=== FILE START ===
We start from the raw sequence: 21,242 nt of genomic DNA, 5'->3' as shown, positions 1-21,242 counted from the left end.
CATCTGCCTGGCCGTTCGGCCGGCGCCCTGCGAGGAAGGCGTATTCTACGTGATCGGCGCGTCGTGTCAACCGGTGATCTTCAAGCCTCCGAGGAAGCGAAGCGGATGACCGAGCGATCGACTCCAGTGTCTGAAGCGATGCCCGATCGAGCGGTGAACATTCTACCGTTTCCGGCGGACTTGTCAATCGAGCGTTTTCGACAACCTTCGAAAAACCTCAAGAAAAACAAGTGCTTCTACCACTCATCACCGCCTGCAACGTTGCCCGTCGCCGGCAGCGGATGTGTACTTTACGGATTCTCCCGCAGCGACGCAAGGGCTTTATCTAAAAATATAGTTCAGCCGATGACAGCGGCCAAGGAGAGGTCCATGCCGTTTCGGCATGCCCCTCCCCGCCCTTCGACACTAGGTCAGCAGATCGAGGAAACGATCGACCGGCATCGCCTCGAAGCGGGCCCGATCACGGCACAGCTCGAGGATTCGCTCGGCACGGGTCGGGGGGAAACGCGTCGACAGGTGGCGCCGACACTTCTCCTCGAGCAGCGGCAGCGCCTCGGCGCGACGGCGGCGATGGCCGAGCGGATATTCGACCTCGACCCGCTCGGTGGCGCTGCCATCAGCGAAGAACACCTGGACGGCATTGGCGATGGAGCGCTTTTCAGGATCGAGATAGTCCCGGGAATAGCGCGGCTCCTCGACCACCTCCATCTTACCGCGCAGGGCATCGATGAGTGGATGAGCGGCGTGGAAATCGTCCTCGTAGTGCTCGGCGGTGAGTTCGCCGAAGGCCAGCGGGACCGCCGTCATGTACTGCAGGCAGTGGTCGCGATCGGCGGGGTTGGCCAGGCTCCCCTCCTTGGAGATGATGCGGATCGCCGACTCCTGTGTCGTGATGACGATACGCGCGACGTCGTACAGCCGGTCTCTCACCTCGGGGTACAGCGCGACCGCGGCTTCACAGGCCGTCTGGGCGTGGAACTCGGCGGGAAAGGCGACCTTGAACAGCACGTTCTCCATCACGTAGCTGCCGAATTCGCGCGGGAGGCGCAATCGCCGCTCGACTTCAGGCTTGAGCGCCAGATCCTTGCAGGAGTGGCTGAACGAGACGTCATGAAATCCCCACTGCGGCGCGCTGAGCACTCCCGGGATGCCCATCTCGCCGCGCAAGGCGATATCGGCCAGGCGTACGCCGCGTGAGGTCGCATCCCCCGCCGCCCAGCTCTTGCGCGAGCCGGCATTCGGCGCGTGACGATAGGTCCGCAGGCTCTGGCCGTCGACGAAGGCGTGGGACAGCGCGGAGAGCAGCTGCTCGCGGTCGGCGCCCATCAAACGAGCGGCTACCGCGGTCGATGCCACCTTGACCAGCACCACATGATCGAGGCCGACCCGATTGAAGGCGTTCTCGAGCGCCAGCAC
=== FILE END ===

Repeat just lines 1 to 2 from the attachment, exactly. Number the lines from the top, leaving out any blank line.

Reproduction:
We start from the raw sequence: 21,242 nt of genomic DNA, 5'->3' as shown, positions 1-21,242 counted from the left end.
CATCTGCCTGGCCGTTCGGCCGGCGCCCTGCGAGGAAGGCGTATTCTACGTGATCGGCGCGTCGTGTCAACCGGTGATCTTCAAGCCTCCGAGGAAGCGAAGCGGATGACCGAGCGATCGACTCCAGTGTCTGAAGCGATGCCCGATCGAGCGGTGAACATTCTACCGTTTCCGGCGGACTTGTCAATCGAGCGTTTTCGACAACCTTCGAAAAACCTCAAGAAAAACAAGTGCTTCTACCACTCATCACCGCCTGCAACGTTGCCCGTCGCCGGCAGCGGATGTGTACTTTACGGATTCTCCCGCAGCGACGCAAGGGCTTTATCTAAAAATATAGTTCAGCCGATGACAGCGGCCAAGGAGAGGTCCATGCCGTTTCGGCATGCCCCTCCCCGCCCTTCGACACTAGGTCAGCAGATCGAGGAAACGATCGACCGGCATCGCCTCGAAGCGGGCCCGATCACGGCACAGCTCGAGGATTCGCTCGGCACGGGTCGGGGGGAAACGCGTCGACAGGTGGCGCCGACACTTCTCCTCGAGCAGCGGCAGCGCCTCGGCGCGACGGCGGCGATGGCCGAGCGGATATTCGACCTCGACCCGCTCGGTGGCGCTGCCATCAGCGAAGAACACCTGGACGGCATTGGCGATGGAGCGCTTTTCAGGATCGAGATAGTCCCGGGAATAGCGCGGCTCCTCGACCACCTCCATCTTACCGCGCAGGGCATCGATGAGTGGATGAGCGGCGTGGAAATCGTCCTCGTAGTGCTCGGCGGTGAGTTCGCCGAAGGCCAGCGGGACCGCCGTCATGTACTGCAGGCAGTGGTCGCGATCGGCGGGGTTGGCCAGGCTCCCCTCCTTGGAGATGATGCGGATCGCCGACTCCTGTGTCGTGATGACGATACGCGCGACGTCGTACAGCCGGTCTCTCACCTCGGGGTACAGCGCGACCGCGGCTTCACAGGCCGTCTGGGCGTGGAACTCGGCGGGAAAGGCGACCTTGAACAGCACGTTCTCCATCACGTAGCTGCCGAATTCGCGCGGGAGGCGCAATCGCCGCTCGACTTCAGGCTTGAGCGCCAGATCCTTGCAGGAGTGGCTGAACGAGACGTCATGAAATCCCCACTGCGGCGCGCTGAGCACTCCCGGGATGCCCATCTCGCCGCGCAAGGCGATATCGGCCAGGCGTACGCCGCGTGAGGTCGCATCCCCCGCCGCCCAGCTCTTGCGCGAGCCGGCATTCGGCGCGTGACGATAGGTCCGCAGGCTCTGGCCGTCGACGAAGGCGTGGGACAGCGCGGAGAGCAGCTGCTCGCGGTCGGCGCCCATCAAACGAGCGGCTACCGCGGTCGATGCCACCTTGACCAGCACCACATGATCGAGGCCGACCCGATTGAAGGCGTTCTCGAGCGCCAGCAC